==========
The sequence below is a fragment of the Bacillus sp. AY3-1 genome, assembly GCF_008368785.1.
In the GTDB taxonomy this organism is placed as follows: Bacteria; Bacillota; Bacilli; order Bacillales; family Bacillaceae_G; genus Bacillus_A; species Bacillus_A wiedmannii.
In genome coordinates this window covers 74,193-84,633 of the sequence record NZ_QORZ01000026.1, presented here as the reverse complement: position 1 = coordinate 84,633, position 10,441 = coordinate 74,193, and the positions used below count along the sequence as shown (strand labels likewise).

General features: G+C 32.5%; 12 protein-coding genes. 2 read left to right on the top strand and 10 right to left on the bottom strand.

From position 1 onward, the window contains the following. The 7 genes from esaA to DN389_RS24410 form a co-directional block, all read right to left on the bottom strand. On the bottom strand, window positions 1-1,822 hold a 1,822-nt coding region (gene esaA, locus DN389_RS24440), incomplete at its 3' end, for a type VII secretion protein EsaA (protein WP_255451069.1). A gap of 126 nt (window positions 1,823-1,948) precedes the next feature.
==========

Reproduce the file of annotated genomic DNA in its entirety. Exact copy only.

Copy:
The sequence below is a fragment of the Bacillus sp. AY3-1 genome, assembly GCF_008368785.1.
In the GTDB taxonomy this organism is placed as follows: Bacteria; Bacillota; Bacilli; order Bacillales; family Bacillaceae_G; genus Bacillus_A; species Bacillus_A wiedmannii.
In genome coordinates this window covers 74,193-84,633 of the sequence record NZ_QORZ01000026.1, presented here as the reverse complement: position 1 = coordinate 84,633, position 10,441 = coordinate 74,193, and the positions used below count along the sequence as shown (strand labels likewise).

General features: G+C 32.5%; 12 protein-coding genes. 2 read left to right on the top strand and 10 right to left on the bottom strand.

From position 1 onward, the window contains the following. The 7 genes from esaA to DN389_RS24410 form a co-directional block, all read right to left on the bottom strand. On the bottom strand, window positions 1-1,822 hold a 1,822-nt coding region (gene esaA, locus DN389_RS24440), incomplete at its 3' end, for a type VII secretion protein EsaA (protein WP_255451069.1). A gap of 126 nt (window positions 1,823-1,948) precedes the next feature.